A few weeks ago, Hunter Renfrow approached Raiders defensive coordinator Gus Bradley. 

“Hey, if you need a free safety in a pinch …”

Bradley thought the little receiver was kidding … until he saw Renfrow break up a fake-punt pass Monday night against the Chargers. 

The Raiders had only 10 players on the field, and Renfrow — the punt returner — made a beeline from 30 yards out to hit Tevaughn Campbell and break up the sideline pass from punter Ty Long. 

“He showed us a perfect strike zone tackle, head up,” Bradley said Thursday. “He did a great job … he wasn’t lying. He’s just a good overall football player. It’s not surprising, just the way he understands the game so well.”

Renfrow, constantly looked over because of his less-than-imposing 5-foot-10, 185-pound frame, has been making a case for himself as one of the best slot receivers in the league. But he’s been making a case for himself as just a hard-nosed, difference-making football player his whole life. 

Renfrow didn’t play a lot of defensive back at Socastee High in Myrtle Beach, S.C. Star quarterbacks — he was primarily an option QB in high school — don’t see a lot of time on defense. But Renfrow would come in when the game was on the line.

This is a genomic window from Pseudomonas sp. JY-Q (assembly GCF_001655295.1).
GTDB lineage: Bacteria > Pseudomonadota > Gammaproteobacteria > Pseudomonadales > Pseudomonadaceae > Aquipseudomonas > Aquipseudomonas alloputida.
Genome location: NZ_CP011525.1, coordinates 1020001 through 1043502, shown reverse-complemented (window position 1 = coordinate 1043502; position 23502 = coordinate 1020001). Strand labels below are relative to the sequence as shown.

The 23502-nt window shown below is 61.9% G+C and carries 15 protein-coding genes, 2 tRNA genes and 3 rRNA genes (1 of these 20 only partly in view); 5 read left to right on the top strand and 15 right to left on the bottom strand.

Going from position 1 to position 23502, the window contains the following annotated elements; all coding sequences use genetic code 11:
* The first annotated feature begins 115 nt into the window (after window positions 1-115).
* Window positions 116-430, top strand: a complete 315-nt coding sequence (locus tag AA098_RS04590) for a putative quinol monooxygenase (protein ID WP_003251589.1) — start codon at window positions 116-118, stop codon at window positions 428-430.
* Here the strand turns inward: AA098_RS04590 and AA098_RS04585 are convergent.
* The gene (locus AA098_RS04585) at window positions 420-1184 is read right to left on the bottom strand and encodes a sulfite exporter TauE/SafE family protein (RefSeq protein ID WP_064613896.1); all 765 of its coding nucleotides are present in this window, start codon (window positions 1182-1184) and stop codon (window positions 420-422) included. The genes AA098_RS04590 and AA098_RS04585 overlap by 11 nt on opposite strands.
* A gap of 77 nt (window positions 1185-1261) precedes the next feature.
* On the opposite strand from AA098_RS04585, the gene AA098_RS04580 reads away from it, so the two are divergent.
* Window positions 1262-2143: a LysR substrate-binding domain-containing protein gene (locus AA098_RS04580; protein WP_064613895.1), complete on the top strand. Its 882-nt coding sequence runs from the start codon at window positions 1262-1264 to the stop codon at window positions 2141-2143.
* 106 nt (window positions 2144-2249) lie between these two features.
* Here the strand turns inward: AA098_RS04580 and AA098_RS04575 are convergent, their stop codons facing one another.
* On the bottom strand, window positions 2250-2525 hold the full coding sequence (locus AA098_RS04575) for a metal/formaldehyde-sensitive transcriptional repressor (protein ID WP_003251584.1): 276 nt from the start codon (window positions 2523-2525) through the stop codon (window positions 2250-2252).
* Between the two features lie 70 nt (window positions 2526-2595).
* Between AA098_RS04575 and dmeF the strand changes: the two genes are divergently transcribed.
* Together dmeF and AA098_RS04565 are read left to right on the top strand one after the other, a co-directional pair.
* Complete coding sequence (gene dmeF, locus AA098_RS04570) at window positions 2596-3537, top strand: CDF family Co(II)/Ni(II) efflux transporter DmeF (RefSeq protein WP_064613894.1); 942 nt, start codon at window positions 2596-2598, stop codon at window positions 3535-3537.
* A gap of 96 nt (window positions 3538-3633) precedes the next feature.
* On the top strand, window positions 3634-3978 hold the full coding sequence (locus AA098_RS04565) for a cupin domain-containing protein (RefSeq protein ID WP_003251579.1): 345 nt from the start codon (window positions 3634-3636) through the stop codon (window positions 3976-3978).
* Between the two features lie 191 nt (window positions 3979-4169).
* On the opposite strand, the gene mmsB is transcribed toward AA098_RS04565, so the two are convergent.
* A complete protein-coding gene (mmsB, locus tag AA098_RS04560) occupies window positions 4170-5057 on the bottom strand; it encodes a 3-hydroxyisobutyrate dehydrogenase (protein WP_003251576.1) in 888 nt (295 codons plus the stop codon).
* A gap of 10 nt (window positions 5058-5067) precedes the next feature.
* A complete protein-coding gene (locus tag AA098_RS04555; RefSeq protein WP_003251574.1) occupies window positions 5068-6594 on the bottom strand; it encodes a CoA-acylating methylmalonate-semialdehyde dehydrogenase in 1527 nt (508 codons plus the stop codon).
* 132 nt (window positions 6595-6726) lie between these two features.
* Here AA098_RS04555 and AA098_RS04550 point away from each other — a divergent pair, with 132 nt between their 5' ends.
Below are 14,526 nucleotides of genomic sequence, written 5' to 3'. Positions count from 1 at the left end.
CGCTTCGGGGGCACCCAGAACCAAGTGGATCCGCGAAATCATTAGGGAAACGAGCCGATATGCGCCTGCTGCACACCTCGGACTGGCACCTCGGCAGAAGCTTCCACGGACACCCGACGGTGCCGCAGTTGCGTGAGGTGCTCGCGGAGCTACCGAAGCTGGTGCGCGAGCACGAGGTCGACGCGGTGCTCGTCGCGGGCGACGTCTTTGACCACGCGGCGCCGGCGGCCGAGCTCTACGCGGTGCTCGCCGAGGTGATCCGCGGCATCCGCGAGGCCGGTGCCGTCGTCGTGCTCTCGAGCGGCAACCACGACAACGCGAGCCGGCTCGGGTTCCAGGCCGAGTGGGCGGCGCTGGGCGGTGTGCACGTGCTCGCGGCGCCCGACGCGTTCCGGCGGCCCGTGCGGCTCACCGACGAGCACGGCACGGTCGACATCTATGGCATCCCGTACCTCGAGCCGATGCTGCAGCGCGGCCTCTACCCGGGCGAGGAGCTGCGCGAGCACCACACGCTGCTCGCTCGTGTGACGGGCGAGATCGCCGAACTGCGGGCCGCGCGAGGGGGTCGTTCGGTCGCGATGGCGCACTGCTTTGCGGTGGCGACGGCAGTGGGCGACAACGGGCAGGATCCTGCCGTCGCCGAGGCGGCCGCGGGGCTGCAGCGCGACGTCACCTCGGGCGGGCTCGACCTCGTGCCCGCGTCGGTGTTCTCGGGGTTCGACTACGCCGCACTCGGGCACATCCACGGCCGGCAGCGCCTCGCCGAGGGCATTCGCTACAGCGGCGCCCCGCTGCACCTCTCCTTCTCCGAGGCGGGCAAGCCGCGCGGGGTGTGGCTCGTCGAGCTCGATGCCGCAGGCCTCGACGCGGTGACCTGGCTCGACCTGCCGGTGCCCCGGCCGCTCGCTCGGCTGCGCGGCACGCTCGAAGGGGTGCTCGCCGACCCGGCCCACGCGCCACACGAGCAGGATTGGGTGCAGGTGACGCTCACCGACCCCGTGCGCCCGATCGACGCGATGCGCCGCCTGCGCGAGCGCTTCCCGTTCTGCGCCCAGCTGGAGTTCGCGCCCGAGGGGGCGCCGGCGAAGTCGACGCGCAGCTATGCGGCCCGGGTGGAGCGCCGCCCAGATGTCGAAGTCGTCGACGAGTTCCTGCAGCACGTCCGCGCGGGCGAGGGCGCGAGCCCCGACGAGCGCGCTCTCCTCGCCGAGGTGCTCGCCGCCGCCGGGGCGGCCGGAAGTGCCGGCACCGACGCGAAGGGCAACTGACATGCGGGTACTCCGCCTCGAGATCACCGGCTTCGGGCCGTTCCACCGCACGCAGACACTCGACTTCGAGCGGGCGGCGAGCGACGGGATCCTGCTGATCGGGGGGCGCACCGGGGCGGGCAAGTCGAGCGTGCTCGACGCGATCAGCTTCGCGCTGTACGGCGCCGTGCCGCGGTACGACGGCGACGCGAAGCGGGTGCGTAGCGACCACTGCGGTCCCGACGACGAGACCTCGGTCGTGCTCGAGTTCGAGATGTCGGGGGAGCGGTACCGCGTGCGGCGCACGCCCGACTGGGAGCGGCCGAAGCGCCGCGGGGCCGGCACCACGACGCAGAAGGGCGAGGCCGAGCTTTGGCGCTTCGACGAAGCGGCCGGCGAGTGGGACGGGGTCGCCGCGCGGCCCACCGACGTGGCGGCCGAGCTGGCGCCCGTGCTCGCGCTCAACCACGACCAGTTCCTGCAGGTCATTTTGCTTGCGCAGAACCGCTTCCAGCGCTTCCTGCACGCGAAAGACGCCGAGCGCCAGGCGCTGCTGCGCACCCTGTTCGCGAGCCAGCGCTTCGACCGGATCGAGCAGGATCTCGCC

“They were playing Hartsville to advance to the state semis,” childhood friend Sawyer Jordan said in a phone interview. “Hartsville had a last-minute drive to try to win it and they put Hunter at safety. I looked at our friend Robert and said ‘I bet money Hunter gets the game-winning pick’ and three plays later, he picks the ball off and they win the game.”

There was another memorable interception in Renfrow’s junior year where he was playing outside cornerback and left his man when he saw the slot receiver come open on a wheel route. Interception. 

Great football players make plays. No big deal. It’s an approach Renfrow clearly got from his father and high school coach, Tim Renfrow.

“It was a heady play, but, you know, it was a play I would hope that most punt returners would make,” Tim Renfrow said in a phone interview. “You’ve got a guy out there wide open. But Hunter’s been around long enough and knows what’s going on. It was a good play.

“He was a good defensive player in high school. We would put him in there when we needed him.”